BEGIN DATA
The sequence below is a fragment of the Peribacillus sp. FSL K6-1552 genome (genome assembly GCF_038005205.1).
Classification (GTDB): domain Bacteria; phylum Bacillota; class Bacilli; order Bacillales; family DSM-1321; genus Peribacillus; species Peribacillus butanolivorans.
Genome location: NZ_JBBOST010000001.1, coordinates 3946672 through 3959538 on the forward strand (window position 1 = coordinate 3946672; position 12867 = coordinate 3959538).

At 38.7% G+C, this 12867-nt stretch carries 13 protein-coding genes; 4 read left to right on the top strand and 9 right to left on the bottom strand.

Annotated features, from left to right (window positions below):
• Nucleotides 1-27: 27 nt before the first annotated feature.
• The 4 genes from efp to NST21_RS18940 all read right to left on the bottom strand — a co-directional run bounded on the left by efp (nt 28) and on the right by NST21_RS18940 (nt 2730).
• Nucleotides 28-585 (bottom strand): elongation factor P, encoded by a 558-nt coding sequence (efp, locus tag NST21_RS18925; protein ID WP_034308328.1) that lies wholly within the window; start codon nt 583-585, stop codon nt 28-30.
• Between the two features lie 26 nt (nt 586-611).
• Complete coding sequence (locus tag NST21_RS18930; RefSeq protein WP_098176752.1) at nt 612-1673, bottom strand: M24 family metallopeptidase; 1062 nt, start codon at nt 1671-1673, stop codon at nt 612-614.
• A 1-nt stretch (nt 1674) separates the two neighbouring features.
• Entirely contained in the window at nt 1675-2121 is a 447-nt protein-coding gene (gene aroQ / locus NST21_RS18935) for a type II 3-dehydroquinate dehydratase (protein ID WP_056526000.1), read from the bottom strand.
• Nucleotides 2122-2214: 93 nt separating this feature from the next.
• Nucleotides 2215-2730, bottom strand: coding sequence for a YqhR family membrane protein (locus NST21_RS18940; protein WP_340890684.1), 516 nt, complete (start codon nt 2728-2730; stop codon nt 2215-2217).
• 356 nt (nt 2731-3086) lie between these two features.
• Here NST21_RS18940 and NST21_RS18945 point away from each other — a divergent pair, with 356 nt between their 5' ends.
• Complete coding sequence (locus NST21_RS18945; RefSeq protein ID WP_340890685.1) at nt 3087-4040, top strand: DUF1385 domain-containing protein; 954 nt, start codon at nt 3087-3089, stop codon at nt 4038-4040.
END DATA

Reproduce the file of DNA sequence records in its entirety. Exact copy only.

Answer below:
The sequence below is a fragment of the Peribacillus sp. FSL K6-1552 genome (genome assembly GCF_038005205.1).
Classification (GTDB): domain Bacteria; phylum Bacillota; class Bacilli; order Bacillales; family DSM-1321; genus Peribacillus; species Peribacillus butanolivorans.
Genome location: NZ_JBBOST010000001.1, coordinates 3946672 through 3959538 on the forward strand (window position 1 = coordinate 3946672; position 12867 = coordinate 3959538).

At 38.7% G+C, this 12867-nt stretch carries 13 protein-coding genes; 4 read left to right on the top strand and 9 right to left on the bottom strand.

Annotated features, from left to right (window positions below):
• Nucleotides 1-27: 27 nt before the first annotated feature.
• The 4 genes from efp to NST21_RS18940 all read right to left on the bottom strand — a co-directional run bounded on the left by efp (nt 28) and on the right by NST21_RS18940 (nt 2730).
• Nucleotides 28-585 (bottom strand): elongation factor P, encoded by a 558-nt coding sequence (efp, locus tag NST21_RS18925; protein ID WP_034308328.1) that lies wholly within the window; start codon nt 583-585, stop codon nt 28-30.
• Between the two features lie 26 nt (nt 586-611).
• Complete coding sequence (locus tag NST21_RS18930; RefSeq protein WP_098176752.1) at nt 612-1673, bottom strand: M24 family metallopeptidase; 1062 nt, start codon at nt 1671-1673, stop codon at nt 612-614.
• A 1-nt stretch (nt 1674) separates the two neighbouring features.
• Entirely contained in the window at nt 1675-2121 is a 447-nt protein-coding gene (gene aroQ / locus NST21_RS18935) for a type II 3-dehydroquinate dehydratase (protein ID WP_056526000.1), read from the bottom strand.
• Nucleotides 2122-2214: 93 nt separating this feature from the next.
• Nucleotides 2215-2730, bottom strand: coding sequence for a YqhR family membrane protein (locus NST21_RS18940; protein WP_340890684.1), 516 nt, complete (start codon nt 2728-2730; stop codon nt 2215-2217).
• 356 nt (nt 2731-3086) lie between these two features.
• Here NST21_RS18940 and NST21_RS18945 point away from each other — a divergent pair, with 356 nt between their 5' ends.
• Complete coding sequence (locus NST21_RS18945; RefSeq protein ID WP_340890685.1) at nt 3087-4040, top strand: DUF1385 domain-containing protein; 954 nt, start codon at nt 3087-3089, stop codon at nt 4038-4040.